A Strong Foundation

Heritage Frederick’s Research Center is temporarily closing this month to allow masons from Gruber Latimer Restoration to remove loose mortar and repoint the stone and brick foundation walls of our historic headquarters at 24 East Church Street. This crucial preservation work is possible thanks to a grant from the Delaplaine Foundation.

The foundation walls supporting the museum are two hundred years old. Architectural remains offer clues to the historical uses of the basement space. Portions of whitewash remaining on the walls reveal the outline of the back stairway that once descended to the basement. This stairway provided direct access to all four levels of the building and was likely used by enslaved servants as they completed daily domestic jobs in the household. Houses built in the same time period as 24 East Church Street typically had cellars or basements for storing food, kitchens, and spaces for storing fuel sources for heating the structure. Surviving documents and archaeological evidence indicate that coal was in use on the property as early as 1854, and part of the basement likely held a bunker for coal storage.

The basement before the 1993 renovations, showing the mixture of brick and stone used in the foundation walls. This view is looking through the center hall of today’s Research Center.
A whitewash outline indicates the original location of the back stairway.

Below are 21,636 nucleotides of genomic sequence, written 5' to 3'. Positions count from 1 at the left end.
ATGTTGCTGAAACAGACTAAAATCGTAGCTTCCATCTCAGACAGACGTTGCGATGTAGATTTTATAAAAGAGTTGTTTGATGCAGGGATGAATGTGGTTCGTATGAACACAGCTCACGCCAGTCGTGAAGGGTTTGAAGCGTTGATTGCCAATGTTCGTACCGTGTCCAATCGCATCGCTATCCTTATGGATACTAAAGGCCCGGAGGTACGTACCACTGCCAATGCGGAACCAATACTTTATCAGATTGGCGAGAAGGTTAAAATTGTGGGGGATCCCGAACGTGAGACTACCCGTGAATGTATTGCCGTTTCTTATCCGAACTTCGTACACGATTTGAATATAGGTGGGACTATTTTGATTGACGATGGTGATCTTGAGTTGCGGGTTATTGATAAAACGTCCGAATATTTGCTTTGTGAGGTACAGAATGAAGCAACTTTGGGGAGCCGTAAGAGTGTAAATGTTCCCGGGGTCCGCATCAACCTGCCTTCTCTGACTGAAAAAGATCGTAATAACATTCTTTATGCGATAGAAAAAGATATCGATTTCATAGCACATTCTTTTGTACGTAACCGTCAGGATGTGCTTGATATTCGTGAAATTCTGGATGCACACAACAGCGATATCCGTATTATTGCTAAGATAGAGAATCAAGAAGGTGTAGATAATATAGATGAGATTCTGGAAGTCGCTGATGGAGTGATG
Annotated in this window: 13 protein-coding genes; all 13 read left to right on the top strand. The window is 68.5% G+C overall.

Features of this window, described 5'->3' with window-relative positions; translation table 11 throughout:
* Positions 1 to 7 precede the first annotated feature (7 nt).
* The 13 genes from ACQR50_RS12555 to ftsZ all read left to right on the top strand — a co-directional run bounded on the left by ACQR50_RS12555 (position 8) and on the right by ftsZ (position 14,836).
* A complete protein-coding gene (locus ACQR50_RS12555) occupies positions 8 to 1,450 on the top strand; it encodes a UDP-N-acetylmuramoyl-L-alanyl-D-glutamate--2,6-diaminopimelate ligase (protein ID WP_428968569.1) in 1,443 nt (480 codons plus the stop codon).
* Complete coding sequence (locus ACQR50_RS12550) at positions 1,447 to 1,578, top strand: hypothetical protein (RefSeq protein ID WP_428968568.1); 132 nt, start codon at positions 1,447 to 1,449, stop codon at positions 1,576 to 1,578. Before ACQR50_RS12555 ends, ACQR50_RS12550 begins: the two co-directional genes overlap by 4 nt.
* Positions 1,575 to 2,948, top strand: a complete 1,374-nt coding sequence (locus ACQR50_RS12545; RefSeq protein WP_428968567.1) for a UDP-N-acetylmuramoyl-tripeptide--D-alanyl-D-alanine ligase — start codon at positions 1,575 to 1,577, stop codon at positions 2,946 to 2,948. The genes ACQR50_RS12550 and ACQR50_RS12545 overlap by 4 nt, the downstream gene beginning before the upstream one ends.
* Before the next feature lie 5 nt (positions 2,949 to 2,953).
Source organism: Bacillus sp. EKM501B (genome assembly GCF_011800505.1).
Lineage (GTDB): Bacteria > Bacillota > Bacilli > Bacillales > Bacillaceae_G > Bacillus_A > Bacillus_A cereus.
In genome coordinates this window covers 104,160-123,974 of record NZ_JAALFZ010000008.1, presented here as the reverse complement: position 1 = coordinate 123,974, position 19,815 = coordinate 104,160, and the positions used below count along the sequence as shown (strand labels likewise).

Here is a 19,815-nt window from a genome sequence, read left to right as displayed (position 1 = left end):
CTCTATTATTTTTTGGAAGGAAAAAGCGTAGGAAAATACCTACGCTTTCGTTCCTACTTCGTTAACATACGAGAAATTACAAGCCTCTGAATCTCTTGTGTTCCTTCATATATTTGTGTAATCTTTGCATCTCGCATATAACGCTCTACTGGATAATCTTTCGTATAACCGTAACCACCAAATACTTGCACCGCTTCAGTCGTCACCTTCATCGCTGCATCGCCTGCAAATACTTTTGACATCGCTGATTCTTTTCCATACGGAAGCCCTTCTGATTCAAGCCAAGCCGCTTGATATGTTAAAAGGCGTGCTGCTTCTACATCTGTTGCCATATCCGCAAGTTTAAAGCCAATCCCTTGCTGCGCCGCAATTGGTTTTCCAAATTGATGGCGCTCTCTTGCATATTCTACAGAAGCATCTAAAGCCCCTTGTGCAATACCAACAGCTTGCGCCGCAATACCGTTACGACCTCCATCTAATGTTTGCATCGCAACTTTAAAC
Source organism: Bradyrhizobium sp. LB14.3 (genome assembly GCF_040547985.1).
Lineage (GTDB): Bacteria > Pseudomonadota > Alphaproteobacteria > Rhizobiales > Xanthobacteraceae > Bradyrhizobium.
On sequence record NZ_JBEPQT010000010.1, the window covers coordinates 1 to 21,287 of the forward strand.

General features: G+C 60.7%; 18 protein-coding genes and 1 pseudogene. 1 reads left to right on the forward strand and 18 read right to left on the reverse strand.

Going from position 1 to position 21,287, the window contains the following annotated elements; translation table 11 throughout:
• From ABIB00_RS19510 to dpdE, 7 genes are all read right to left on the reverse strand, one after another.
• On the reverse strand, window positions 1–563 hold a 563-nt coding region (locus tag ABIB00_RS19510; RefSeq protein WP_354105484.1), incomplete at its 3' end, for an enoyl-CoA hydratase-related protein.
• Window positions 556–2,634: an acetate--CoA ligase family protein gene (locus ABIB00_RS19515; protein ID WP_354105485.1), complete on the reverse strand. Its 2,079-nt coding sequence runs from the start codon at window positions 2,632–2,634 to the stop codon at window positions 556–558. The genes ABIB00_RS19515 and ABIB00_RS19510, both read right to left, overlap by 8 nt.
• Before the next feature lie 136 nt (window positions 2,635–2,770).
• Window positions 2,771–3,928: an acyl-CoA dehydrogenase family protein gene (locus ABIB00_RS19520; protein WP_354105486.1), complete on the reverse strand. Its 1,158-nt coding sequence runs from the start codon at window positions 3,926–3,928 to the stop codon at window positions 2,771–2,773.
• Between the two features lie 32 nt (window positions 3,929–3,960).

From 1882 until 1956 when the building served as Loats Female Orphan Home, the basement continued to house equipment for heating while the long room in the center (beneath the main hallway) was used by the girls for indoor exercise and roller skating. After the closure of the orphan home and the transformation of the house into the Historical Society of Frederick County, the basement continued to be used for children’s activities where antique toys were exhibited. 

By the 1990s, the Historical Society’s library and archives, housed on the second floor and in the attic, were overflowing with manuscripts, photographs, maps, and books. The weight of these collections became a problem, placing too much stress on the wood floors up of the upper stories of the building. The Society looked to the large basement space as an opportunity for alleviating this problem while simultaneously expanding the capacity of the archives and research collections. The project was spearheaded by longtime volunteer and Historical Society President Bill Willmann. Work spaces, a library, a reading room for researchers, and collections storage facilities were designed into the basement space. At that time, extensive repairs were made to the foundation walls, including the replacement of over 1,200 bricks. The organization also installed new HVAC units to maintain consistent temperature and humidity levels for the preservation of archival resources. On September 28, 1993, the renovated basement and new Frederick County Research Center opened its doors to the public.

Dedication of the new Research Center in 1993. Bill Willmann is pictured on the front row, second from the left.

Thirty years later, Heritage Frederick remains committed to the preservation of the building our organization has called home for the past sixty-five years. Once masonry restoration is completed, we plan to reopen the research center in mid-April.

March 6, 2024, By Jody Brumage, Heritage Frederick Archivist